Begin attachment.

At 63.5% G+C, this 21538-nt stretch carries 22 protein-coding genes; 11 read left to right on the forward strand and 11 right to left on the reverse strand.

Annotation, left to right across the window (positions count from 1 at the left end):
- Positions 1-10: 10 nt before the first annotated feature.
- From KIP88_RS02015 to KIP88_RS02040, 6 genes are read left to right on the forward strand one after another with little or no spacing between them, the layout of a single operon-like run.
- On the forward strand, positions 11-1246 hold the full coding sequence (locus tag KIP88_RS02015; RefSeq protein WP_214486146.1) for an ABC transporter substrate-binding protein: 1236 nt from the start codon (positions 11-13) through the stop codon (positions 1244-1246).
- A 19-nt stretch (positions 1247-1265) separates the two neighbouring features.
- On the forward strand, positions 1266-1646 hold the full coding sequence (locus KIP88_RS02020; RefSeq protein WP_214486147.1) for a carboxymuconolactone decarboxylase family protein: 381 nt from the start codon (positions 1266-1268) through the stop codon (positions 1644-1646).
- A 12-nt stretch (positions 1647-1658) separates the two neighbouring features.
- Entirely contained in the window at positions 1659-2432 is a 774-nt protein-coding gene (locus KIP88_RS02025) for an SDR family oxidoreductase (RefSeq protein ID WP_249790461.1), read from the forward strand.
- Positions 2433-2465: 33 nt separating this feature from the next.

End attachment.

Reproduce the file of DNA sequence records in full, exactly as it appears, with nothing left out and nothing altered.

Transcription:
At 63.5% G+C, this 21538-nt stretch carries 22 protein-coding genes; 11 read left to right on the forward strand and 11 right to left on the reverse strand.

Annotation, left to right across the window (positions count from 1 at the left end):
- Positions 1-10: 10 nt before the first annotated feature.
- From KIP88_RS02015 to KIP88_RS02040, 6 genes are read left to right on the forward strand one after another with little or no spacing between them, the layout of a single operon-like run.
- On the forward strand, positions 11-1246 hold the full coding sequence (locus tag KIP88_RS02015; RefSeq protein WP_214486146.1) for an ABC transporter substrate-binding protein: 1236 nt from the start codon (positions 11-13) through the stop codon (positions 1244-1246).
- A 19-nt stretch (positions 1247-1265) separates the two neighbouring features.
- On the forward strand, positions 1266-1646 hold the full coding sequence (locus KIP88_RS02020; RefSeq protein WP_214486147.1) for a carboxymuconolactone decarboxylase family protein: 381 nt from the start codon (positions 1266-1268) through the stop codon (positions 1644-1646).
- A 12-nt stretch (positions 1647-1658) separates the two neighbouring features.
- Entirely contained in the window at positions 1659-2432 is a 774-nt protein-coding gene (locus KIP88_RS02025) for an SDR family oxidoreductase (RefSeq protein ID WP_249790461.1), read from the forward strand.
- Positions 2433-2465: 33 nt separating this feature from the next.